The Challenge of Defining a Project

The first week of LEAP is always a bit of an anxious one for a teacher such as myself. No matter what plan is put into place, the group dynamics and shared passions are so fluid and adapting that you need to be ready at every turn.

While at the time of writing no group projects have been fully defined, I thought I would share a story about how a scheduling challenge turned into an opportunity.

I wanted to be with the LEAP kids as much as possible through this first week. After each class I finished I joined them to see where their projects were going, and what kind of new inspiration was feeding their ideas. However, I had a dilemma when my full time teaching job asked me to cover for a colleague. Instead of deserting the LEAPers, I decided to share my dilemma, and threw out an offer than any kid who wanted could help me along. Leeland and Miro volunteered to come and help build a challenge that the Grade 3 class could partake in that afternoon.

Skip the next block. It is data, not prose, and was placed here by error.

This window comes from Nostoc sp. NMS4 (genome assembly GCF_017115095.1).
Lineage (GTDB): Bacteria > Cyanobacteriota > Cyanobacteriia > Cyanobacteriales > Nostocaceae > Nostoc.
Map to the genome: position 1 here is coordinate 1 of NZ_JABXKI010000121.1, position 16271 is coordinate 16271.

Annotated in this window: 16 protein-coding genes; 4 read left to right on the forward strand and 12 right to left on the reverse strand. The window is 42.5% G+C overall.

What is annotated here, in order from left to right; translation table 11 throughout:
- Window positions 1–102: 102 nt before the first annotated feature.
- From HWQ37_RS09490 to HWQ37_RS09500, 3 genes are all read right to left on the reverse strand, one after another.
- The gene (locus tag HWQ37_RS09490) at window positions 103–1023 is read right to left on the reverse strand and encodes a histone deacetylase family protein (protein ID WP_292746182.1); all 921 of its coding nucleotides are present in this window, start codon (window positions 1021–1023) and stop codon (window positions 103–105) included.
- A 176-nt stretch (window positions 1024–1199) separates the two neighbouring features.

Leeland and Miro engaging the Grade 3 class in a bamboo challenge they designed

They quickly came up with a novel and engaging challenge, and showed poise and expertise when interacting with the kids. The focus of the young audience was palpable, and all came away from the experience excited.

From this, I threw out the idea of making a book of bamboo challenges that we could test of the primary kids and then publish. Both Miro and Leeland were excited about the idea, and seemed to genuinely love the interaction they had with the younger kids. “I would love to work with the kids more” stated Miro. It is moments like this that I feel education has so much to learn from letting our young people interact more than is traditionally done.